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Cuomo Defends Columbus Statue As Symbol Of Legacy For Italian-Americans

Bebeto Matthews
The Christopher Columbus statue at Manhattan's Columbus Circle. Honors for early European explorers are being reevaluated, and some statues are coming down.

Governor Andrew Cuomo says he does not think a statute of the Italian explorer Christopher Columbus in New York City’s Columbus Circle should be removed. The governor was asked about it at his daily press briefing Thursday. 

“I understand the feelings about Christopher Columbus and some of his acts which nobody would support,” Cuomo said.

He says the statue has come to represent appreciation for the “Italian-American contribution to New York.”

“For that reason, I support it,” the governor said.

A Native American group does not agree, and compares the statue of Columbus to the negative connotations in the Confederate flag.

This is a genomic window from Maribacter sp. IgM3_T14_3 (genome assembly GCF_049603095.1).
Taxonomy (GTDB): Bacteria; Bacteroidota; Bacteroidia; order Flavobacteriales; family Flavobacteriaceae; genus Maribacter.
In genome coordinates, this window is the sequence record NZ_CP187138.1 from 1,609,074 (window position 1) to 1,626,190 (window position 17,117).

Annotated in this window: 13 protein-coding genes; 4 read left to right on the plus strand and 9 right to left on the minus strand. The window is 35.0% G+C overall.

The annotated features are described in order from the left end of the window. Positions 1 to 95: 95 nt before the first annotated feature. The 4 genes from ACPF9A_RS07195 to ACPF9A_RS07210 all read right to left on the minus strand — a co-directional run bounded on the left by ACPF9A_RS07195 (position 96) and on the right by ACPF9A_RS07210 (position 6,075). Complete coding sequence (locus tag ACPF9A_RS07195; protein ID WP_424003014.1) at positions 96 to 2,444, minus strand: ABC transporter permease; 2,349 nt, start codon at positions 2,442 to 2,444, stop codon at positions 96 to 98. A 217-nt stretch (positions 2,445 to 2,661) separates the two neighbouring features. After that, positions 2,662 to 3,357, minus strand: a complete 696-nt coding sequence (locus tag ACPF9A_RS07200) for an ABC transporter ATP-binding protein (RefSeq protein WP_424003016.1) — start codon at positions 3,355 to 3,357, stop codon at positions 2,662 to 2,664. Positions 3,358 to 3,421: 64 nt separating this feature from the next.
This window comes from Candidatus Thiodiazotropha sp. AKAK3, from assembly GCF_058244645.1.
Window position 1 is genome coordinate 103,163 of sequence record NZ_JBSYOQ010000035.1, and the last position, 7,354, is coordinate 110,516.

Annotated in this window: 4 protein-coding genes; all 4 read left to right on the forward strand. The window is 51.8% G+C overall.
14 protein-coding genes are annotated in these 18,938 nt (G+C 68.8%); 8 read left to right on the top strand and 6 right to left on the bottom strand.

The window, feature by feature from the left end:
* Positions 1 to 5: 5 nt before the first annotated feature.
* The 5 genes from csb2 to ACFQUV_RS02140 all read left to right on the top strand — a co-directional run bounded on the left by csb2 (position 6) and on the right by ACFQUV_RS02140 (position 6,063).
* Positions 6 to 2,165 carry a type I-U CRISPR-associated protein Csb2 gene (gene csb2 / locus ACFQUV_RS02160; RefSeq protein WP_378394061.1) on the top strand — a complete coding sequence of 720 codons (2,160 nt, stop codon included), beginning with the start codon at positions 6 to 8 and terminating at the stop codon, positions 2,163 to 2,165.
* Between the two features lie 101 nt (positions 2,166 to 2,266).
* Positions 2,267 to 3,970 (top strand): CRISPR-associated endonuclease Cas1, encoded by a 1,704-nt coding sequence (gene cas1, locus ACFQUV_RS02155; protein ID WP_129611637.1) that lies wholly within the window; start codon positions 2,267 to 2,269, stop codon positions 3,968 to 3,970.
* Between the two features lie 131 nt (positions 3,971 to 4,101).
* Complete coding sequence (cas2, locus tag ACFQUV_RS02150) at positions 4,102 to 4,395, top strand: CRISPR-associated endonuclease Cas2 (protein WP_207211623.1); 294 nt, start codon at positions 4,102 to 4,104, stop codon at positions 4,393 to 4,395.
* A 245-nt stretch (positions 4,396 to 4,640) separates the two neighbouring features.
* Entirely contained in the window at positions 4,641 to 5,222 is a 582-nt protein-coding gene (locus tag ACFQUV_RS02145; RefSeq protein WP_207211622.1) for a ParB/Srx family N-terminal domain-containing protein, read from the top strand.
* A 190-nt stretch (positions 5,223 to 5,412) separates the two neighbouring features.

Betty Lyons, an Onondaga citizen and president and executive director of the American Indian Law Alliance says, in a statement, that the governor’s “eloquence in response to the anti-racism movement sparked by the murder of George Floyd” apparently does not extend to the plight of native Americans.

She says those who “ignore Christopher Columbus’ role in giving the green light to centuries of racism and dehumanizing of indigenous peoples must be called to task.”

Karen has covered state government and politics for New York State Public Radio, a network of 10 New York and Connecticut stations, since 1990. She is also a regular contributor to the statewide public television program about New York State government, New York Now. She appears on the reporter’s roundtable segment, and interviews newsmakers.
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